- Cuius rei demonstrationem mirabilem sane detexi hanc marginis exiguitas non caperet.
- I have discovered a truly remarkable proof of this theorem which this margin is too small to contain.
- Note written on the margins of his copy of Claude-Gaspar Bachet's translation of the famous Arithmetica of Diophantus, this was taken as an indication of what became known as Fermat's last theorem, a correct proof for which would be found only 357 years later; as quoted in Number Theory in Science and Communication (1997) by Manfred Robert Schroeder
- Et cette proposition est généralement vraie en toutes progressions et en tous nombres premiers; de quoi je vous envoierois la démonstration, si je n'appréhendois d'être trop long.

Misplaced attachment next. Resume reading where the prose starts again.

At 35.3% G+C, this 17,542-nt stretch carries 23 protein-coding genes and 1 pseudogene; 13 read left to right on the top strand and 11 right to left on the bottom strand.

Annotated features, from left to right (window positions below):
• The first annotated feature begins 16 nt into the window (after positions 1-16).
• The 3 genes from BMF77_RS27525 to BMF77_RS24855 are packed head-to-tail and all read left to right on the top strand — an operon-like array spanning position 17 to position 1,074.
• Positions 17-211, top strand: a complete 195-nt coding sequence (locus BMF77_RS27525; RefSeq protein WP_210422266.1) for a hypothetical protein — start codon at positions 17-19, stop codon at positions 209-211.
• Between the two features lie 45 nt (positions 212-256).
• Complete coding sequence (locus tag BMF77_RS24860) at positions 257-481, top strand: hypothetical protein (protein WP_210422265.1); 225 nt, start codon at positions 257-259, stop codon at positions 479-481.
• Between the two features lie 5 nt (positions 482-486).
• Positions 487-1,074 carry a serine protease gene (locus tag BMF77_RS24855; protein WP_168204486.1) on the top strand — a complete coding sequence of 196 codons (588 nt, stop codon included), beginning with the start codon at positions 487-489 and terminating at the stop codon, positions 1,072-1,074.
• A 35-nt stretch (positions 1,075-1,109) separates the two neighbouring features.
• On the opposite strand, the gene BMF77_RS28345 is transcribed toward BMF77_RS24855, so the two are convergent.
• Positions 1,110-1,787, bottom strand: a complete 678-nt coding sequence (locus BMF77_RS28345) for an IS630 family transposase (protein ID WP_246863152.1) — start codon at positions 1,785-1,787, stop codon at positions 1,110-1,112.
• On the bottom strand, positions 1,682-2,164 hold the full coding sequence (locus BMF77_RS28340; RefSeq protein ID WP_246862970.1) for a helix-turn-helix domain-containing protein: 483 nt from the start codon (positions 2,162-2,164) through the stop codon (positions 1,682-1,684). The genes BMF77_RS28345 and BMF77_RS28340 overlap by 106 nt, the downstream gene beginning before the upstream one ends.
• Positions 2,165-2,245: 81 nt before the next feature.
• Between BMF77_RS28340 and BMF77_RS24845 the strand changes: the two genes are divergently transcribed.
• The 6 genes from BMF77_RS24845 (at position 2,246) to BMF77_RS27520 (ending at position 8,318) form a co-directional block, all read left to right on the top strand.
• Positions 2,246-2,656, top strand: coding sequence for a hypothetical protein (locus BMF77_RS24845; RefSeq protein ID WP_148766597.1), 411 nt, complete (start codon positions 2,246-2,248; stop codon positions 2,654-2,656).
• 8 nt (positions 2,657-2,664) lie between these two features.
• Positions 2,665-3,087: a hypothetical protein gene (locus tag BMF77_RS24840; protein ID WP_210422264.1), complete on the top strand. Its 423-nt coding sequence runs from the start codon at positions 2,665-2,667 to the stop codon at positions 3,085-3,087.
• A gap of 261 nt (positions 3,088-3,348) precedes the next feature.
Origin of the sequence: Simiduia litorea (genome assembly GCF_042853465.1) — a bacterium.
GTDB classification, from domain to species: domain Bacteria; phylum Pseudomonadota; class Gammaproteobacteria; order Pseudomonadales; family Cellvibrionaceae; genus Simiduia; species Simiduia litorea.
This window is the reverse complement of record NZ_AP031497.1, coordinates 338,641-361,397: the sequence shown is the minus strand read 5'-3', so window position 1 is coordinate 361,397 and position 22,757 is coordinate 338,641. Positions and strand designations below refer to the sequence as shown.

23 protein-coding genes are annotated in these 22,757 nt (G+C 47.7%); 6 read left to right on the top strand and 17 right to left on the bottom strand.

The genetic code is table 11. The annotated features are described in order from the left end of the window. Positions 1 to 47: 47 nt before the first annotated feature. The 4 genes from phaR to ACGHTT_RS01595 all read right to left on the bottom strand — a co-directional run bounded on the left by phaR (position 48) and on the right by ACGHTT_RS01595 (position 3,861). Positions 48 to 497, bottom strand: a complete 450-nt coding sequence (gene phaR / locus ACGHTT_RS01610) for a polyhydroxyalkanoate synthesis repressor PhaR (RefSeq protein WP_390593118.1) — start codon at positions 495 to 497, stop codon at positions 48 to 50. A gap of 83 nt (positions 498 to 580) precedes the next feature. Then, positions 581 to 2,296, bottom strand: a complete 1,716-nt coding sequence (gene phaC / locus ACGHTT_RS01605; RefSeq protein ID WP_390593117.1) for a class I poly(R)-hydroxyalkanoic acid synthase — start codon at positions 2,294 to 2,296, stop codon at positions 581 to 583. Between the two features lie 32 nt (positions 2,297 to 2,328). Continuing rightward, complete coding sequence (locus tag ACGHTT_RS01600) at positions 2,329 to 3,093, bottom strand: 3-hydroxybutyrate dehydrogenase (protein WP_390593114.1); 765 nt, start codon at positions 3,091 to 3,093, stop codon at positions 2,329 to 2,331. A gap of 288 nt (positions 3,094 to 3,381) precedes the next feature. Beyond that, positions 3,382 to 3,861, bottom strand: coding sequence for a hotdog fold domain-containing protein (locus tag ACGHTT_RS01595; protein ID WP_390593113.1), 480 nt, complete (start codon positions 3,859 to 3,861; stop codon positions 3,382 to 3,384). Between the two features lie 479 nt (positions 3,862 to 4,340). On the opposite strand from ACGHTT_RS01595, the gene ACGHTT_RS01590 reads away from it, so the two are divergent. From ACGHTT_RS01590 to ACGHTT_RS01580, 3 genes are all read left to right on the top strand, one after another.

- And this proposition is generally true for all progressions and for all prime numbers; the proof of which I would send to you, if I were not afraid to be too long.
- Fermat (in a letter dated October 18, 1640 to his friend and confidant Frénicle de Bessy) commenting on his statement that p divides a p−1 − 1 whenever p is prime and a is coprime to p (this is what is now known as Fermat's little theorem).
Last modified on 9 May 2013, at 22:47